At first, we were hopeful. I remember standing near the window washing dishes and seeing out the window that four tanks with Ukrainian yellow and blue flags drove down our street. I just cried with joy, seeing that our tanks were there protecting us.
Our building was eventually hit by a shell or a mortar. The building itself did not collapse, but the water supply system was damaged. Then there was no power, no water, no heating. On the fourth day, the telephone communication was cut.
We were afraid to be seen or heard at all. We even blew out the candles at night so that the Russians wouldn’t see us from the windows.
At some point, I remember, trying to catch a mobile phone signal on the balcony. And I looked out over our city — we have such a lively city. There are lots of storefronts and streetlights and trees and water and rivers, cars driving around. But when I opened the window, it was as if we were on the steppe, somewhere with no light. Only a sky so black, as if you were somewhere on the outskirts of civilization. Some kind of apocalypse. That was what our beautiful town had turned into.
Somewhere on the fifth day, the Russians took control of Bucha. One night, a woman knocked on our door and, crying, begging my husband to help her husband. He had been wounded. He just went for a walk down the street to get a sense of whether his family could leave. And a Russian armored personnel carrier shot him — shot him on both of his thighs. And he couldn’t walk and he was still lying there.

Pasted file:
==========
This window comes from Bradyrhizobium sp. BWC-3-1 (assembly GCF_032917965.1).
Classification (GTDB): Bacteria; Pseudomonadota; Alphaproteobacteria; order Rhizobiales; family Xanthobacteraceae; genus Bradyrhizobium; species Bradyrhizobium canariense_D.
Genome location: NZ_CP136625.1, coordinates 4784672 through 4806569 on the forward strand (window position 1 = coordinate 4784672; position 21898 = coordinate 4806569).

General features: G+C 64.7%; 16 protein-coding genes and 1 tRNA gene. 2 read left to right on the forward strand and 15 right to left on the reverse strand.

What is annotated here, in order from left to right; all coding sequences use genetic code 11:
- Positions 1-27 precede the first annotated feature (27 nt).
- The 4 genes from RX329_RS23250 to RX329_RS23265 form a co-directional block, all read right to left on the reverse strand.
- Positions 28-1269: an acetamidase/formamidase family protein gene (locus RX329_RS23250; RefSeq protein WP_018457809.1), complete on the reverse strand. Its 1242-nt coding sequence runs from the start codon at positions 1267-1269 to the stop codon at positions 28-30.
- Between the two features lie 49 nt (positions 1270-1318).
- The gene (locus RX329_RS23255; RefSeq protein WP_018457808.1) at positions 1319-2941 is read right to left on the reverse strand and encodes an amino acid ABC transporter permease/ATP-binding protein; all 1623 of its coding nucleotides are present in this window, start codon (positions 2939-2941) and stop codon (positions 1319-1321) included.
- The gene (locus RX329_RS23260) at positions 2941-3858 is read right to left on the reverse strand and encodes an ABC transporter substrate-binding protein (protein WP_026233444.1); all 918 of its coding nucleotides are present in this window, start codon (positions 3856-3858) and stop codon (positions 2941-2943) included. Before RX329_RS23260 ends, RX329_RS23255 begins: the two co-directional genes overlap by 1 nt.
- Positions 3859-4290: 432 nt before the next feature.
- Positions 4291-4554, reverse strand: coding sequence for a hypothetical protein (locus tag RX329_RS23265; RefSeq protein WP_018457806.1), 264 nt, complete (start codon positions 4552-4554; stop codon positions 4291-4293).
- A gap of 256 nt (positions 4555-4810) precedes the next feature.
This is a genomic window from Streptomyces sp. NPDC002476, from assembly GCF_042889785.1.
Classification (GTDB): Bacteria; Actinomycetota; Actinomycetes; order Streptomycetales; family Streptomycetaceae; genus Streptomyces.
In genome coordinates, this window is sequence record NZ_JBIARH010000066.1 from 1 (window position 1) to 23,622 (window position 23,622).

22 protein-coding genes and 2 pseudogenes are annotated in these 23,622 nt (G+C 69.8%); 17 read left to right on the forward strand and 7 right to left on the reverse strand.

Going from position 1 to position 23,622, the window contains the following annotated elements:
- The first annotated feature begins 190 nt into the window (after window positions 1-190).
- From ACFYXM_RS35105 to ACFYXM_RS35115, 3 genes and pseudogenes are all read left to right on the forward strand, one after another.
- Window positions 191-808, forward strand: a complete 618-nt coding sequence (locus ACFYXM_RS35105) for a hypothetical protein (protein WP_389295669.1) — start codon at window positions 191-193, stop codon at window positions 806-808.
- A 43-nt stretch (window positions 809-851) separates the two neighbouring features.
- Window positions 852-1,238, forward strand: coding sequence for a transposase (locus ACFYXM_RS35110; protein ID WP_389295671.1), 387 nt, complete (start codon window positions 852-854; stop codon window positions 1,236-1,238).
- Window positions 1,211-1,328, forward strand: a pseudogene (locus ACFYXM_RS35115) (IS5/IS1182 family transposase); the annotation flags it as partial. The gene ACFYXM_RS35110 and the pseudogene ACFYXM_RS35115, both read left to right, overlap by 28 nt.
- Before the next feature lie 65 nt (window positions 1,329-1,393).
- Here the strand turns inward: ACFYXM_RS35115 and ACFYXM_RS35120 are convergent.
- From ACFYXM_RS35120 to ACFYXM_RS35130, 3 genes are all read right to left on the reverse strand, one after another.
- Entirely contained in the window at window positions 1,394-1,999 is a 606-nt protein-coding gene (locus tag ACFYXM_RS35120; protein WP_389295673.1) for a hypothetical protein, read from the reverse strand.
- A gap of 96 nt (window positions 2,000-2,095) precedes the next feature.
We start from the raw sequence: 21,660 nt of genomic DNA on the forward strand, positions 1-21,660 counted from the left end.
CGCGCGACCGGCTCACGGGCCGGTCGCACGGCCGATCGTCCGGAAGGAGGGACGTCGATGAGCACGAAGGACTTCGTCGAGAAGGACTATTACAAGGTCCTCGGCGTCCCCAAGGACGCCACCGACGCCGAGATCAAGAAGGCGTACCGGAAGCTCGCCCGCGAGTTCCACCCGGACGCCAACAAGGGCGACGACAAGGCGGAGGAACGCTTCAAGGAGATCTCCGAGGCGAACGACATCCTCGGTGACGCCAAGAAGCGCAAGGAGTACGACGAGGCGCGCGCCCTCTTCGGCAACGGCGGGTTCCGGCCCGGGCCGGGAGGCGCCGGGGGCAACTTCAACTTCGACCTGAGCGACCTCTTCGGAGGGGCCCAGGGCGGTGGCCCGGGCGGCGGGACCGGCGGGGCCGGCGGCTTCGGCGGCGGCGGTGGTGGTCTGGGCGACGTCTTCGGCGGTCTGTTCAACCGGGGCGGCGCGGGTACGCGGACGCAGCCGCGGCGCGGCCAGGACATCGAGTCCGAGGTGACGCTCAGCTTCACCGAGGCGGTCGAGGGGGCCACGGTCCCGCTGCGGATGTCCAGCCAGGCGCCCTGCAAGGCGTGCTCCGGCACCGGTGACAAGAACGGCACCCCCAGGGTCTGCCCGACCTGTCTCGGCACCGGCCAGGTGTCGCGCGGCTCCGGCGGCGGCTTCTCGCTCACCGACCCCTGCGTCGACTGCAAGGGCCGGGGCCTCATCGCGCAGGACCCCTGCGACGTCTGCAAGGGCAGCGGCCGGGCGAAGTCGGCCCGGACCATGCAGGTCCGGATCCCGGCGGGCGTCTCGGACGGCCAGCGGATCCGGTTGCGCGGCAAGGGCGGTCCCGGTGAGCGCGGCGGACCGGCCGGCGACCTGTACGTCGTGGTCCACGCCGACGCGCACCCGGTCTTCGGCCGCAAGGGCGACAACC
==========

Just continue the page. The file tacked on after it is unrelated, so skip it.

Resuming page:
And so my husband with this other guy, Sasha, somehow got him, somehow brought him in. A doctor lives in our building. She bandaged him. But they didn’t have medicine. They couldn’t call an ambulance because there was none. I honestly don’t know about his fate.
I just had a feeling that we had to get out of there. Every minute you hear these explosions, these shots somewhere nearby, it’s hard to understand, are you a target? Even if it’s silent, the silence feels ominous. There is just this constant sense of danger.
And I had a great sense of guilt that I was not protecting my children. I felt like a terrible mother because my children are in danger and they’re suffering. It’s cold and they have nothing to eat. So, we decided to leave.